Contents


Background

After the battles of Monterrey and Buena Vista, fighting in northern Mexico subsided. Much of Zachary Taylor's Army of Occupation was transferred to the command of Major General Winfield Scott. After deliberating on the next course of action, Scott and other Washington officials came to the agreement that a landing would be made at Veracruz, which would provide the Americans point for a further advance inland. The Battle of Monterrey (September 21–September 23, 1846) was an engagement in the Mexican-American War in which General Pedro de Ampudia and the Mexican Army of the North managed to fight US troops to a standstill at the important fortress town of Monterrey. ... The Battle of Buena Vista was a land battle of the Mexican-American War fought on 23 February 1847 in Buena Vista, Coahuila, seven miles (12 km) south of Saltillo, in northern Mexico. ... Zachary Taylor (November 24, 1784–July 9, 1850) was an American military leader and the twelfth President of the United States. ... The Army of Occupation was the name of the U.S. Army commanded by Zachary Taylor during the Mexican-American War. ... Insignia of a United States Air Force Major General German Generalmajor Insignia Major General is a military rank used in many countries. ... Winfield Scott Winfield Scott (June 13, 1786 – May 29, 1866) was a United States Army general, diplomat, and presidential candidate. ... Flag Seal Nickname: DC, The District Motto: Justitia Omnibus (Justice for All) Location Location of Washington, D.C., with regard to the surrounding states of Maryland and Virginia. ... Veracruz from space, July 1997 The city of Veracruz is a major port city on the Gulf of Mexico in the Mexican state of Veracruz. ...


Forces

U.S.

Scott had under his command 12,000 troops in 3 divisions for the expedition:

Worth's and Twiggs' regulars had previously seen action at the battle of Monterrey and two of Patterson's brigade were commanded by generals with notable skill: John A. Quitman and James Shields. Also included in the expedition was a brigade of cavalry under William S. Harney. Offshore bombardment was to be provided by the navy under Commodore David Conner. Scott requested special landing crafts for his expedition and the first ever were constructed in Philadelphia by George M. Totten. William Jenkins Worth was a United States general during the Mexican-American War Early Life Worth was born on March 1, 1794 in Hudson, New York. ... David Emanuel Twiggs (1790 – July 15, 1862) was a United States soldier during the War of 1812 and Mexican War and a general in the Confederate States Army during the American Civil War. ... Robert Patterson ( January 12, 1792- August 7, 1881) was an Irish immigrant and a noted soldier and businessman from Pennsylvania. ... The Battle of Monterrey (September 21–September 23, 1846) was an engagement in the Mexican-American War in which General Pedro de Ampudia and the Mexican Army of the North managed to fight US troops to a standstill at the important fortress town of Monterrey. ... John Anthony Quitman (September 1, 1798–July 17, 1858) was an American politician. ... James Shields James Shields (May 10, 1810 – June 1, 1879) was an American politician and U.S. Army officer who was born in Altmore, Ireland. ... William Selby Harney (22 August 1800 - 9 May 1889) was a cavalry officer in the U.S. Army during the Mexican-American War and the Indian Wars. ... Commodore David Conner (1792 - 20 March 1856) was a officer of the United States Navy. ... Philadelphia is a village located in Jefferson County, New York. ...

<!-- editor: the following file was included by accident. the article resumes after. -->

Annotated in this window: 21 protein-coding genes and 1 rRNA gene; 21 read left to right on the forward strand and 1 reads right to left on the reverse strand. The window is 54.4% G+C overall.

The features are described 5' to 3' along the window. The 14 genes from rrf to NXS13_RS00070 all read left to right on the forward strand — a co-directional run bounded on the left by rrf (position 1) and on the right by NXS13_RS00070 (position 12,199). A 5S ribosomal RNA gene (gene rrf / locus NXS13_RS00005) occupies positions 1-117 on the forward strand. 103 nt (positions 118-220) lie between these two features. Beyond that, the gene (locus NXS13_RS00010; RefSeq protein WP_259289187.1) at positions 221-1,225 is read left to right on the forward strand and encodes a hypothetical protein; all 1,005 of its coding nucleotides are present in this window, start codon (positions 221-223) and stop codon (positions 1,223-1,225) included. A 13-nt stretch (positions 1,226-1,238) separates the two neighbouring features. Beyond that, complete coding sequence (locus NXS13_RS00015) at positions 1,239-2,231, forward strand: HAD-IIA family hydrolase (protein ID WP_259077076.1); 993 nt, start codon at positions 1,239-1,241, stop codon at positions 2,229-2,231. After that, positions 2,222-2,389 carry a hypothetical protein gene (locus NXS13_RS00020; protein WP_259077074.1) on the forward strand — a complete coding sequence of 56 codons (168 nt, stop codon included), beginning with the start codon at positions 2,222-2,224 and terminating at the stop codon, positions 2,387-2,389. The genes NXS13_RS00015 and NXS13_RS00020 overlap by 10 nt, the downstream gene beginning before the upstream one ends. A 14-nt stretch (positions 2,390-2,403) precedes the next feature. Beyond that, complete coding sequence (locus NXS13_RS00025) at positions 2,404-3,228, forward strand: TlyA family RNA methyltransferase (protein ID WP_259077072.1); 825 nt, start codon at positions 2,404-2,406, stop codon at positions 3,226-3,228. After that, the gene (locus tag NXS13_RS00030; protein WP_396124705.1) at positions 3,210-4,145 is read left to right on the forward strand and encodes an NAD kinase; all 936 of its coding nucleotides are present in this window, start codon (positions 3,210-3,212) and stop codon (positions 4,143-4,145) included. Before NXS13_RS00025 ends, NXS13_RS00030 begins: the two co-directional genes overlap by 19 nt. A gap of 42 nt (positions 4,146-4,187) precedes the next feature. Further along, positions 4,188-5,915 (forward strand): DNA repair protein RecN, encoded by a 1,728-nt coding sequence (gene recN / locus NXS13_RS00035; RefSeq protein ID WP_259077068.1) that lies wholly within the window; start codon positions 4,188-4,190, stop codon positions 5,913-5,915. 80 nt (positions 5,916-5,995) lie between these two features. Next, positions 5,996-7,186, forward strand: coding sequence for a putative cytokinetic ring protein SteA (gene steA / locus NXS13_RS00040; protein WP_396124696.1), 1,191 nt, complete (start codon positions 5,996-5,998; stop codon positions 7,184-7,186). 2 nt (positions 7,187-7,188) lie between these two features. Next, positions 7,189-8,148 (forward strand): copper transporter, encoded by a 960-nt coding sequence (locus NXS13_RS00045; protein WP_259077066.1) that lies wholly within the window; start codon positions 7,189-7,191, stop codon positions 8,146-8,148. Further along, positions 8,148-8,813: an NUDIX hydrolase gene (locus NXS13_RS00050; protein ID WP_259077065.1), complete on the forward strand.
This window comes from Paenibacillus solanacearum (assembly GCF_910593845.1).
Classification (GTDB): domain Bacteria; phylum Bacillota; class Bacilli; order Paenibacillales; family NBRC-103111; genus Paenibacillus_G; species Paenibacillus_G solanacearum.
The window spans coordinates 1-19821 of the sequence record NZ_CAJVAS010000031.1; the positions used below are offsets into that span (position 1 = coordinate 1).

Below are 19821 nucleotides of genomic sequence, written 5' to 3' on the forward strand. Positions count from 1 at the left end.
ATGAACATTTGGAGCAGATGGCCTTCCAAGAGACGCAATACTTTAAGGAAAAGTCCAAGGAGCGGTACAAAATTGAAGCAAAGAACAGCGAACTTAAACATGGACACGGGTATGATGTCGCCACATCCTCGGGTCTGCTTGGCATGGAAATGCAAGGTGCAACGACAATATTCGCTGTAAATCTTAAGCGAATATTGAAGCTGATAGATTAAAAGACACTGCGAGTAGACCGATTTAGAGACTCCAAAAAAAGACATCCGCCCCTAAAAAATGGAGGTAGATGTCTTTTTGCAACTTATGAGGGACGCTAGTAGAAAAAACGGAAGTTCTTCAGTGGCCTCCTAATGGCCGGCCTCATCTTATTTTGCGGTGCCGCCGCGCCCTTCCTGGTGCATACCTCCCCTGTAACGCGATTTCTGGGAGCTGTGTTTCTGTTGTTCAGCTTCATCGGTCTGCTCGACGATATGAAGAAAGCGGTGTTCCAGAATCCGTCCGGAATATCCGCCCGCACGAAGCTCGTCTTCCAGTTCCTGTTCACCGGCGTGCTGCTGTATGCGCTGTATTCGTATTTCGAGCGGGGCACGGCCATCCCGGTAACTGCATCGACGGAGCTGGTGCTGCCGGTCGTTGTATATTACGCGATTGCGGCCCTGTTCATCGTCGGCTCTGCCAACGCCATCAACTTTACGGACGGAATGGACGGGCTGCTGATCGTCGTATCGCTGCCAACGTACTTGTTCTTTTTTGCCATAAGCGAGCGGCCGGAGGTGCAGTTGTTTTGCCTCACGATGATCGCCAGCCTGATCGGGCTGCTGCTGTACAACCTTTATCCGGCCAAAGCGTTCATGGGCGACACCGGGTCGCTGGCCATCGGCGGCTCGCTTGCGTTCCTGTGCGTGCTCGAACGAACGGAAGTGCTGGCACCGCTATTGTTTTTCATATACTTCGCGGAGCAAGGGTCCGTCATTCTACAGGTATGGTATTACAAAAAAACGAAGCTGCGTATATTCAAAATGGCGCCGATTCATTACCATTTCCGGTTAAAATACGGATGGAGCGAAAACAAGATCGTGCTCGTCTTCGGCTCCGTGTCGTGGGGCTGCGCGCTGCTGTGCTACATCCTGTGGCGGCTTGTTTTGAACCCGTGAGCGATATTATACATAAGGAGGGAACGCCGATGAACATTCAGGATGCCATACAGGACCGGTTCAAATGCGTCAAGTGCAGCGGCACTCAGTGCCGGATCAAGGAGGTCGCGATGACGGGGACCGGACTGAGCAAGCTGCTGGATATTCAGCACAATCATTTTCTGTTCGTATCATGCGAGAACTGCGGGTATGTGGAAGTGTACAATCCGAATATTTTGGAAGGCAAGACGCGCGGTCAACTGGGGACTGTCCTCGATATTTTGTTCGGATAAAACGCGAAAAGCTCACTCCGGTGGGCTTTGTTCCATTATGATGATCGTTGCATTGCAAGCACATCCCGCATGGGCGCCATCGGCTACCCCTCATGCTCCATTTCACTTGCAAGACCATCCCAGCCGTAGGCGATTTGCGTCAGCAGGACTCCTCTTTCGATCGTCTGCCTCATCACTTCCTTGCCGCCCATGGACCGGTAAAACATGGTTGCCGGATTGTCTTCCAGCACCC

Mexican

Veracruz was considered to be the strongest fortress in the western hemisphere at the time. Brigadier General Juan Morales commanded a garrison of 3,360 men which manned three major forts guarding Veracruz: Juan Morales Hechevarria (born July 12, 1948) is a former Cuban athlete who competed mainly in 100 metres hurdles. ...

  • Fort Santiago – south end of town
  • Fort Concepción – north end of town
  • Fort San Juan de Ulúa – offshore on the Gallega Reef

The city itself was completely surrounded by a 15-foot (4.5 m) wall. The defenses contained about 235 guns, 135 of these in Fort Ulúa alone. It was believed that even if the city fell, Ulúa could hold out much longer bottling up the city's port. Because Morales' garrison was small in numbers he decided not to risk the American forces in open battle and instead stayed within the fortresses. In doing so he left the beaches unguarded which offered an inviting target for Scott's army. San Juan de Ulúa is a large fortress on an island overlooking the seaport of Veracruz, Mexico. ...